What a wonderful In My Kitchen post. I love your writing and all the things in your kitchen are outstanding. Off to find Rachel !
Thanks so much for stopping by! I think I’ll take a peek at your kitchen now…
Bellisimo. What beautiful treasures you brought back with you from Roma, and lovely memories too I’m sure 🙂
It’s given me plenty of good times to mull over while weeding the garden or washing the dishes!
Sounds like you had an amazing time in Italy! With some lovely produce to share with us. The salt brick is fine even though the kids have licked it – salt is a great preservative, nothing would penetrate that! Lovely meeting you though IMK
G’day! Love pancetta and how about that truffle!
Thanks for this month’s kitchen view also!
Always nice to have you in the kitchen, Joanne.
The thought of truffled eggs has me salivating! Yum..
They were yummy, it’s true!
All I can say is I just so jealous!!!!! 🙂 Liz x
Lots of lovely goodies indeed!
What a lovely food journey.
Hi Siobhan, I love your tale of meeting Rachel, she sounds delightful. You sound like you had a great time.
Oh, truffle! Lovely post, Siobhan, and such a nice peek into your kitchen this month. I enjoy meeting up with blog friends when I can, and am glad to hear such a wonderful story from you meeting Rachel.
I like food with a story behind it. The eggs look a wonderful colour – I wonder if the yolks were bright yellow. Your sandwich sounds delicious.
Siobhan, these are treasures from Rome, better even than the soldiers of old would have looted from it! The pancetta looks amazing, and the photo of your homegrown eggs with a truffle nestled in there is gorgeous. I like truffle, but probably not enough to pay the money for it again, but it was SO nice to be able to smell and taste one just to satisfy my curiosity. They sell big blocks of salt at our deli – apparently they use it for cooking on somehow? I think they heat it up or something? Rachel sounds absolutely lovely! 🙂
Hello S, first your description of a truffle as an ambassador from the realm of dirt is brilliant. It was so nice to meet, especially as it turned out to be the very best kind of meeting; easy, warm, with far to much to talk about not least our boys. Luca still talks about Kaya taking his dinosaur. thank you for making contact, it makes me want to do the same more. See you again in Rome or Turkey or London but meanwhile here, Rx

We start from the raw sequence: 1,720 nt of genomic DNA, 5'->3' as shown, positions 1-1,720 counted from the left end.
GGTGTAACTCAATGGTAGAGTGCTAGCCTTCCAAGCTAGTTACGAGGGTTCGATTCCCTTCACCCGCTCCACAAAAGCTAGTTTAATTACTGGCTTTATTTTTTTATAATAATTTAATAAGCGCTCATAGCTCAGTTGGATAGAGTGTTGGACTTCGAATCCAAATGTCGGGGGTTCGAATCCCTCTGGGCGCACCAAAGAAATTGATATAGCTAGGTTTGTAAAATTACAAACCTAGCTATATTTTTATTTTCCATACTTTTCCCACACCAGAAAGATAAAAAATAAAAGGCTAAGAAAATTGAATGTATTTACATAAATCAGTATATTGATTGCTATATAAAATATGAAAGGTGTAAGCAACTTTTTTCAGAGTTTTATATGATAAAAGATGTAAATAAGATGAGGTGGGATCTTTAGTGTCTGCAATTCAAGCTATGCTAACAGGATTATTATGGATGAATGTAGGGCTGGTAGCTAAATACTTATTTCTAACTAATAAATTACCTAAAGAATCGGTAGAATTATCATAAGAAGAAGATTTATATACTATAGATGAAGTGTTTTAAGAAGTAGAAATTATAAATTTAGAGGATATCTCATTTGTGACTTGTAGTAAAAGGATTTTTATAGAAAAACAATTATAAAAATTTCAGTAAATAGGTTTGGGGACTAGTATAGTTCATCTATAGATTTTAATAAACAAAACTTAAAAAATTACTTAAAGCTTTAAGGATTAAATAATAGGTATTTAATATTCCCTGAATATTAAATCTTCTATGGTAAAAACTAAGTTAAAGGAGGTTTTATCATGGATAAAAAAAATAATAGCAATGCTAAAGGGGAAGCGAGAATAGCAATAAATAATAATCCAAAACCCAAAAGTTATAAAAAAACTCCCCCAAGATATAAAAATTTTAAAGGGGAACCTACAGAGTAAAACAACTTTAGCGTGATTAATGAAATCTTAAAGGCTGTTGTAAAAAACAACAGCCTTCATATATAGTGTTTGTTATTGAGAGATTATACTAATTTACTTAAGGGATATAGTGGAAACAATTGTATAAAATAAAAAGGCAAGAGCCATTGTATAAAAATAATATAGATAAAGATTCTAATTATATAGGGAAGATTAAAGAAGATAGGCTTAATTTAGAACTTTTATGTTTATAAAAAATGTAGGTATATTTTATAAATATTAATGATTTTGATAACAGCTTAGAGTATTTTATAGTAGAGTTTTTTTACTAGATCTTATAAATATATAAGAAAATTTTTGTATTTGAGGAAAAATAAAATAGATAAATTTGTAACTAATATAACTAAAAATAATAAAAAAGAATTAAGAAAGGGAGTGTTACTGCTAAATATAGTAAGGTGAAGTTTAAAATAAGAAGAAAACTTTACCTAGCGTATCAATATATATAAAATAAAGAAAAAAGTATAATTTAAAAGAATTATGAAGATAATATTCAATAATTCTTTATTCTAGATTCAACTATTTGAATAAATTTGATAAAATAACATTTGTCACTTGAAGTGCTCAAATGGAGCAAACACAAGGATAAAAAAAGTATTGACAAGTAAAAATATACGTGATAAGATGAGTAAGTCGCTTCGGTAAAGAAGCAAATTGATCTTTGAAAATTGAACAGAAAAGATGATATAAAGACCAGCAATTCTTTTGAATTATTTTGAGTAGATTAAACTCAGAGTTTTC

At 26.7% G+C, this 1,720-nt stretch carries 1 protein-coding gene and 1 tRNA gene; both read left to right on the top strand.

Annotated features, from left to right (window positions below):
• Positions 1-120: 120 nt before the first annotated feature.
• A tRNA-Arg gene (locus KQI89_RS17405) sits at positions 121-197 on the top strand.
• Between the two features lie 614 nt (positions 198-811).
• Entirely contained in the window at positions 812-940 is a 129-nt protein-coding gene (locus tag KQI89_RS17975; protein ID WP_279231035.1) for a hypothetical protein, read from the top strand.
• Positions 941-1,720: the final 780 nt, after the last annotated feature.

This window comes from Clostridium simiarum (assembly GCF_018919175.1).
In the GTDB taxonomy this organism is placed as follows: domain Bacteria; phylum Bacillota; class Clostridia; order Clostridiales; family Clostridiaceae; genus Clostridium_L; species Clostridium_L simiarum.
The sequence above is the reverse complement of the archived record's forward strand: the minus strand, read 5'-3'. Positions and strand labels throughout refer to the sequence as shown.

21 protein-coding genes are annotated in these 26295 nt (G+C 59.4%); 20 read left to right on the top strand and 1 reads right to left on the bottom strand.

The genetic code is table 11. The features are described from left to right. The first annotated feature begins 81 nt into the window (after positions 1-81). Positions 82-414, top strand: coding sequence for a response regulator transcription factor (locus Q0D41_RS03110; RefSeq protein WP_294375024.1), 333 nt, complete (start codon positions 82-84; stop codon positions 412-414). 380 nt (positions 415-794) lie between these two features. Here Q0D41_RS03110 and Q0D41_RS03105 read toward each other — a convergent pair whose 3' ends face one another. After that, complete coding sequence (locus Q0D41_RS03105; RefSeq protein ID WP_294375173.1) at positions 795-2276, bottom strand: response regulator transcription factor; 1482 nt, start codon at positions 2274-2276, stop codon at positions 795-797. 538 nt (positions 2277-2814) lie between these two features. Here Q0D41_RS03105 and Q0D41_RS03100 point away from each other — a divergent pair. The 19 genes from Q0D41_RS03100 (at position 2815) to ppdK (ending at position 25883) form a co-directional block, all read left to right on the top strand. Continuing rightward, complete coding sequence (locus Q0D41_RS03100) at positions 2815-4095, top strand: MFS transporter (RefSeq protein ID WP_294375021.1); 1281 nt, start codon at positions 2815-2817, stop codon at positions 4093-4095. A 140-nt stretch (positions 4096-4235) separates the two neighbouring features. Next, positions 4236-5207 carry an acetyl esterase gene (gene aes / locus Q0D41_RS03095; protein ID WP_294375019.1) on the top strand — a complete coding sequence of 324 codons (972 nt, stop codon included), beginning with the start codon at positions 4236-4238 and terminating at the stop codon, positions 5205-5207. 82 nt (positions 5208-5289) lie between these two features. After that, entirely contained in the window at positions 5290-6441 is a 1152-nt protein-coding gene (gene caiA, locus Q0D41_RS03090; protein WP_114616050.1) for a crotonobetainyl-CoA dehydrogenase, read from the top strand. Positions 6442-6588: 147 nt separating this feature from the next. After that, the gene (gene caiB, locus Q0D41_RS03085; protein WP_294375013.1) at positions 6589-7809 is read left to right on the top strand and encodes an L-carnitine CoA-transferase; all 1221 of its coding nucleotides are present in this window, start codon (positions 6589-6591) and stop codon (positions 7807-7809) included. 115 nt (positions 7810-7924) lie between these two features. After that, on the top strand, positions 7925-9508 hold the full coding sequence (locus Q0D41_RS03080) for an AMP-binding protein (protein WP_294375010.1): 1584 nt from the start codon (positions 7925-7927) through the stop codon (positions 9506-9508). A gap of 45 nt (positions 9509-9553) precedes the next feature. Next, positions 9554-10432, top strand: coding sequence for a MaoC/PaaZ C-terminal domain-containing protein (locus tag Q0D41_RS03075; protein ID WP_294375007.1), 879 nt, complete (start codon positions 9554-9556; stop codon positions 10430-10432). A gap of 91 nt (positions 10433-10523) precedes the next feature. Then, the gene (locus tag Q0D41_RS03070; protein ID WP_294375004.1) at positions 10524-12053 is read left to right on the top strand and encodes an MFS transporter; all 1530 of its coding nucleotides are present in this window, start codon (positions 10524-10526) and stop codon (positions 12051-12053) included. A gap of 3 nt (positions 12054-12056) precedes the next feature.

Hurrah! I look forward to all of our future encounters, online and off.
Wonderful treasures from Rome. I am very jealous. Facinated by the block of salt. I am new to what’s in your kitchen, so my post is a bit late. It is up now if you would like to read it. Take care. Emma.
Isn’t it wonderful to finally meet bloggers that you have been following and “chatting” with virtually in person? It is a little strange, but I have met many blogger and twitter friends and have never had a bad experience. Well, I did have one really awkward experience, but he was not *my* blogger friend but a blogger friend of a blogger friend.
The point is that I had so much fun meeting too and look forward to seeing you again hopefully soon!
Lovely block of pancetta by the way! And what a gorgeous block of salt! There is a shop here in NewYork (a transplant from Portland) that sells those pink salt blocks as big as plates and platters. You’re supposed to put them in the oven and get them really hot, then cook thin slices of meat or fish on them. The salt “plate” will season the food, no need to add any more salt.
Love the truffle score too!
I like the sound of cooking on salt slabs. Sounds kind of haute primal…
You remarked in your latest post about how delinquent you were in posting… Well, I am also delinquent in reading! I have had a most enjoyable visit, Siobhan!
Might I mention that your most recent posts were a break from your usual form? Your post on getting away was especially rare. It really touched me.
Thanks so much for stopping by (and staying a while) Lynda! It is wonderful to receive such a lovely comment – isn’t it something to have been reading one another to notice shifts in tone? I’ll try and keep up with my writing and reading a little better this year!